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Treatment of Severe Mucositis Pain With Oral Ketamine Mouthwash

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ClinicalTrials.gov Identifier: NCT01566448
Recruitment Status : Completed
First Posted : March 29, 2012
Results First Posted : January 11, 2021
Last Update Posted : January 11, 2021
Sponsor:
Information provided by (Responsible Party):
Aaron Cumpston, PharmD, BCOP, West Virginia University

Tracking Information
First Submitted Date  ICMJE March 27, 2012
First Posted Date  ICMJE March 29, 2012
Results First Submitted Date  ICMJE May 29, 2018
Results First Posted Date  ICMJE January 11, 2021
Last Update Posted Date January 11, 2021
Study Start Date  ICMJE February 2012
Actual Primary Completion Date July 2015   (Final data collection date for primary outcome measure)
Current Primary Outcome Measures  ICMJE
 (submitted: December 15, 2020)
Change in Pain Scores [ Time Frame: 1 hour after baseline ]
Change in pain score as reported at baseline and after the use of ketamine mouthwash on a numeric scale from 0 to 10, with 0 representing no pain and 10 representing the worst pain.
Original Primary Outcome Measures  ICMJE
 (submitted: March 27, 2012)
Reduction in pain scores [ Time Frame: 1 hour, 1 day, 2 days and 3 days after start of ketamine mouthwashes ]
Reduction in pain score as reported after use of ketamine mouthwash on a numeric scale compared to a baseline assessment.
Change History
Current Secondary Outcome Measures  ICMJE
 (submitted: December 15, 2020)
  • Time From Dose Administration to Change in Pain Intensity as Reported by Subject. [ Time Frame: 1 day after start of ketamine mouthwashes ]
    Patients will be questioned about time until maximal pain relief and given options of: no effect, 1-15 minutes, 15-30 minutes, 30-45 minutes, 45-60 minutes and greater than 1 hour.
  • Duration of Effect of Pain Reduction [ Time Frame: Day 1 after start of ketamine mouthwashes ]
    Patients will be question about the duration of pain relief and given the option of no effect, less than one hour, 1-2 hours, 2-3 hours, 3-4 hours, greater than 4 hours or N/A.
  • Change in Use of Narcotic Analgesics [ Time Frame: Days 1 after start of ketamine mouthwashes ]
    Change in IV morphine equivalents of opioid requirements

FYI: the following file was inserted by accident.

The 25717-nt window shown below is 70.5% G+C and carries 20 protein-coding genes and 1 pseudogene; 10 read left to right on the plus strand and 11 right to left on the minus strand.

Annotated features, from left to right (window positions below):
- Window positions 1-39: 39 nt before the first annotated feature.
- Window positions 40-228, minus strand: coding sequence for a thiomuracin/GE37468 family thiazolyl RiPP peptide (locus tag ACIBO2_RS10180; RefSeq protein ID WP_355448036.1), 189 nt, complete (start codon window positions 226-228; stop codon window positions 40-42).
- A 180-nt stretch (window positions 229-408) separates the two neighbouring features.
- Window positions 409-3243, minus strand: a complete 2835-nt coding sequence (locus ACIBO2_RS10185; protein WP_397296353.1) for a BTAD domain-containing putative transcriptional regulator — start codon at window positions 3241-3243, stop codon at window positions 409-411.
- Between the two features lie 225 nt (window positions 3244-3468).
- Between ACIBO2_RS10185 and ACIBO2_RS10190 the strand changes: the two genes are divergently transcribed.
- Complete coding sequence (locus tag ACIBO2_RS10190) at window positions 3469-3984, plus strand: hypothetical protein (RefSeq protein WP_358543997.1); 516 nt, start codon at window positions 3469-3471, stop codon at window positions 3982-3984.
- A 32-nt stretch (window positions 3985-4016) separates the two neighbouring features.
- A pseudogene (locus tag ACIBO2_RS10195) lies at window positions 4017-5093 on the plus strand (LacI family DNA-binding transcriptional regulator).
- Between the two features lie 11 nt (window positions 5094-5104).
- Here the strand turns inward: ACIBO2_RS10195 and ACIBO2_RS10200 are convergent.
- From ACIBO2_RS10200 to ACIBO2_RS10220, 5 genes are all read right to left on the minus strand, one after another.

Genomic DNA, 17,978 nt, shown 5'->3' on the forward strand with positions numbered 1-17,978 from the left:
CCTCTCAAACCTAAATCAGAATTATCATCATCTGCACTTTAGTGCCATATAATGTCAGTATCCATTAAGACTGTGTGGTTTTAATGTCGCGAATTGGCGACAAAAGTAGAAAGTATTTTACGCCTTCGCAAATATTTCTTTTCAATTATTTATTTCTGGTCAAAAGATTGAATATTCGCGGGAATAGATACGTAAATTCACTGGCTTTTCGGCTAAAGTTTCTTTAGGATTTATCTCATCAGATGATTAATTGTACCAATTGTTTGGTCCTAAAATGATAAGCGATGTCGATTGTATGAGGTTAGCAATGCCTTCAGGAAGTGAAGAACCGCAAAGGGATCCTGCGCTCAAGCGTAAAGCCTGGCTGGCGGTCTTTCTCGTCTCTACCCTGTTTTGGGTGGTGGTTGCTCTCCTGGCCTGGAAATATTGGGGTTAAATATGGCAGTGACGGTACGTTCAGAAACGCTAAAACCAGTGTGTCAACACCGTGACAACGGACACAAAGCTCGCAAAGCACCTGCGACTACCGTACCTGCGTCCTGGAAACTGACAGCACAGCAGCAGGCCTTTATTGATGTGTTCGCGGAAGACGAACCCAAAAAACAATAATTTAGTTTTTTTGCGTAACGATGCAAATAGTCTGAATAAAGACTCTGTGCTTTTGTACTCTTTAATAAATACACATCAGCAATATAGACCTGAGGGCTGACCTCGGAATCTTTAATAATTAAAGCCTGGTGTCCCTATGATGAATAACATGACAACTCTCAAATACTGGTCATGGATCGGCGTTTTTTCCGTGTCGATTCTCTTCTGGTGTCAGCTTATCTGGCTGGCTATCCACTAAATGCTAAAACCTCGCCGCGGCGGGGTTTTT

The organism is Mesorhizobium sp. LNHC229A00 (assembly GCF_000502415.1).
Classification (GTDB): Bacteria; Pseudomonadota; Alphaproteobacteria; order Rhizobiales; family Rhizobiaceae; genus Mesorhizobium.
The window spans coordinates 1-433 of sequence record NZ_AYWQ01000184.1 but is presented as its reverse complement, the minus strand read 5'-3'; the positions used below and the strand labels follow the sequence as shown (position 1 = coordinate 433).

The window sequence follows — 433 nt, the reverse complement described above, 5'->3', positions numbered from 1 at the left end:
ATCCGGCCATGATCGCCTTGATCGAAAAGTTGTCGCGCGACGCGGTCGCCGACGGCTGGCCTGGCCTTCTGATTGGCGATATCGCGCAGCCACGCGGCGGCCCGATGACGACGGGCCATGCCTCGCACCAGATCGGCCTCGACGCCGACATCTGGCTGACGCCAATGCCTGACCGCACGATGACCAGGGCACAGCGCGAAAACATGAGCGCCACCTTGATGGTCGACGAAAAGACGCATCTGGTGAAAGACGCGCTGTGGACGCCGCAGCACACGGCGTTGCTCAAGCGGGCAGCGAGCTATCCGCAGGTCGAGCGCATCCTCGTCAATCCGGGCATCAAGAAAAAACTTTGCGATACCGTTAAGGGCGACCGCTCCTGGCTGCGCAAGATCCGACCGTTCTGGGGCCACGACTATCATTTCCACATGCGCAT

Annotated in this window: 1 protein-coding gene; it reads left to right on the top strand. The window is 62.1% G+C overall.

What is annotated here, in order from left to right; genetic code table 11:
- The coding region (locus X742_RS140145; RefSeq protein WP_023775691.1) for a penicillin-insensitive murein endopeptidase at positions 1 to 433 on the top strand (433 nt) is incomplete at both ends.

• Change in Topical Lidocaine Usage [ Time Frame: Days 1 after start of ketamine mouthwashes ]
    Change of topical lidocaine uses in 24 hour period
  • Change in Sleep Quality [ Time Frame: Day 1 after start of ketamine mouthwashes ]
    Sleep quality, as reported by the subject on a numeric scale (1-10) will be used as a surrogate marker of quality of life with 0 indicating no sleep and 10 indicating the best sleep you have had.
Original Secondary Outcome Measures  ICMJE
 (submitted: March 27, 2012)
  • Patient reported tolerability of mouthwashes due to taste and irritation [ Time Frame: 1 hour, 1 day, 2 days and 3 days after start of ketamine mouthwashes ]
    Patients will be questioned regarding tolerability of mouthwashes due to taste and irritation.
  • Assess the time from dose administration to reduction in pain intensity as reported by subject. [ Time Frame: 1 hour, 1 day, 2 days and 3 days after start of ketamine mouthwashes ]
    Patients will be questioned about time until maximal pain relief and given options of: no effect, 1-15 minutes, 15-30 minutes, 30-45 minutes, 45-60 minutes and greater than 1 hour.
  • Duration of Effect of Pain Reduction [ Time Frame: Days 1, 2, and 3 after start of ketamine mouthwashes ]
    Patients will be question about the duration of pain relief and given the option of no effect, less than one hour, 1-2 hours, 2-3 hours, 3-4 hours, greater than 4 hours or N/A.
  • Reduction in use of narcotic analgesics [ Time Frame: Days 1, 2 and 3 after start of ketamine mouthwashes ]
    Daily narcotic analgesic use will be recorded.
  • Reduction in topical lidocaine usage [ Time Frame: Days 1, 2 and 3 after start of ketamine mouthwashes ]
    Daily topical lidocaine usage will be recorded.
  • Quality of life [ Time Frame: Days 1, 2 and 3 after start of ketamine mouthwashes ]
    Sleep quality, as reported by the subject on a numeric scale, and food intake will be used as surrogate markers of quality of life.
Current Other Pre-specified Outcome Measures Not Provided
Original Other Pre-specified Outcome Measures Not Provided
 
Descriptive Information
Brief Title  ICMJE Treatment of Severe Mucositis Pain With Oral Ketamine Mouthwash
Official Title  ICMJE Treatment of Severe Mucositis Pain With Oral Ketamine Mouthwash
Brief Summary